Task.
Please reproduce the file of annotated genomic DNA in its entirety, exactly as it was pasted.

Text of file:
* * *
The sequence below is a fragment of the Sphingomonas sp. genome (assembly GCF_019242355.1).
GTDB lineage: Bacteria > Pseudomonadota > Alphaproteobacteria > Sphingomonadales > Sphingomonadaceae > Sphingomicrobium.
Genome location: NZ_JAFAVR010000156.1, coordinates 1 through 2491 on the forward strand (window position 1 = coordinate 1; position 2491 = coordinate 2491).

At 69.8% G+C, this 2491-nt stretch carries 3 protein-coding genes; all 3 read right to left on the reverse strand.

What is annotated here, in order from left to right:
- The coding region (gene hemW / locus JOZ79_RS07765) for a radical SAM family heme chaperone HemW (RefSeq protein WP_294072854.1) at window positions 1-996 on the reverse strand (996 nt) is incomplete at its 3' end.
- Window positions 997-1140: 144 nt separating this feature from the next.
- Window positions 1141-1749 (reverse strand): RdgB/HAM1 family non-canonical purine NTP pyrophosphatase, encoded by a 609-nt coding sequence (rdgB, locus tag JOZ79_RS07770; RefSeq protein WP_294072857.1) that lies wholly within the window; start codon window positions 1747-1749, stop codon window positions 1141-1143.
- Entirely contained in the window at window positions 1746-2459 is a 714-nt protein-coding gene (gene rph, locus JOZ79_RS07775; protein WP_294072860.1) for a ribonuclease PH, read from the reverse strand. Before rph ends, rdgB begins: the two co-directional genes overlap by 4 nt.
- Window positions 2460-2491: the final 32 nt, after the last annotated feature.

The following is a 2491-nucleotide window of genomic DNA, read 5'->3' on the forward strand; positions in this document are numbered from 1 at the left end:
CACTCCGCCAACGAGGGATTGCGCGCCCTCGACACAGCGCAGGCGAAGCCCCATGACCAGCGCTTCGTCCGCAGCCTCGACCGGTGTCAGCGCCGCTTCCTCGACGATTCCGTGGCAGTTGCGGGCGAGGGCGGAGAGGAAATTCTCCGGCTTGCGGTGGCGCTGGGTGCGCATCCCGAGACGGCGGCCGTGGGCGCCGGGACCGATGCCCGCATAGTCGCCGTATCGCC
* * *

The sequence below is a fragment of the Sphingomonas sp. genome (assembly GCF_019242355.1).
GTDB lineage: Bacteria > Pseudomonadota > Alphaproteobacteria > Sphingomonadales > Sphingomonadaceae > Sphingomicrobium.
Genome location: NZ_JAFAVR010000156.1, coordinates 1 through 2491 on the forward strand (window position 1 = coordinate 1; position 2491 = coordinate 2491).

At 69.8% G+C, this 2491-nt stretch carries 3 protein-coding genes; all 3 read right to left on the reverse strand.

What is annotated here, in order from left to right:
- The coding region (gene hemW / locus JOZ79_RS07765) for a radical SAM family heme chaperone HemW (RefSeq protein WP_294072854.1) at window positions 1-996 on the reverse strand (996 nt) is incomplete at its 3' end.
- Window positions 997-1140: 144 nt separating this feature from the next.
- Window positions 1141-1749 (reverse strand): RdgB/HAM1 family non-canonical purine NTP pyrophosphatase, encoded by a 609-nt coding sequence (rdgB, locus tag JOZ79_RS07770; RefSeq protein WP_294072857.1) that lies wholly within the window; start codon window positions 1747-1749, stop codon window positions 1141-1143.
- Entirely contained in the window at window positions 1746-2459 is a 714-nt protein-coding gene (gene rph, locus JOZ79_RS07775; protein WP_294072860.1) for a ribonuclease PH, read from the reverse strand. Before rph ends, rdgB begins: the two co-directional genes overlap by 4 nt.
- Window positions 2460-2491: the final 32 nt, after the last annotated feature.

The following is a 2491-nucleotide window of genomic DNA, read 5'->3' on the forward strand; positions in this document are numbered from 1 at the left end:
CACTCCGCCAACGAGGGATTGCGCGCCCTCGACACAGCGCAGGCGAAGCCCCATGACCAGCGCTTCGTCCGCAGCCTCGACCGGTGTCAGCGCCGCTTCCTCGACGATTCCGTGGCAGTTGCGGGCGAGGGCGGAGAGGAAATTCTCCGGCTTGCGGTGGCGCTGGGTGCGCATCCCGAGACGGCGGCCGTGGGCGCCGGGACCGATGCCCGCATAGTCGCCGTATCGCC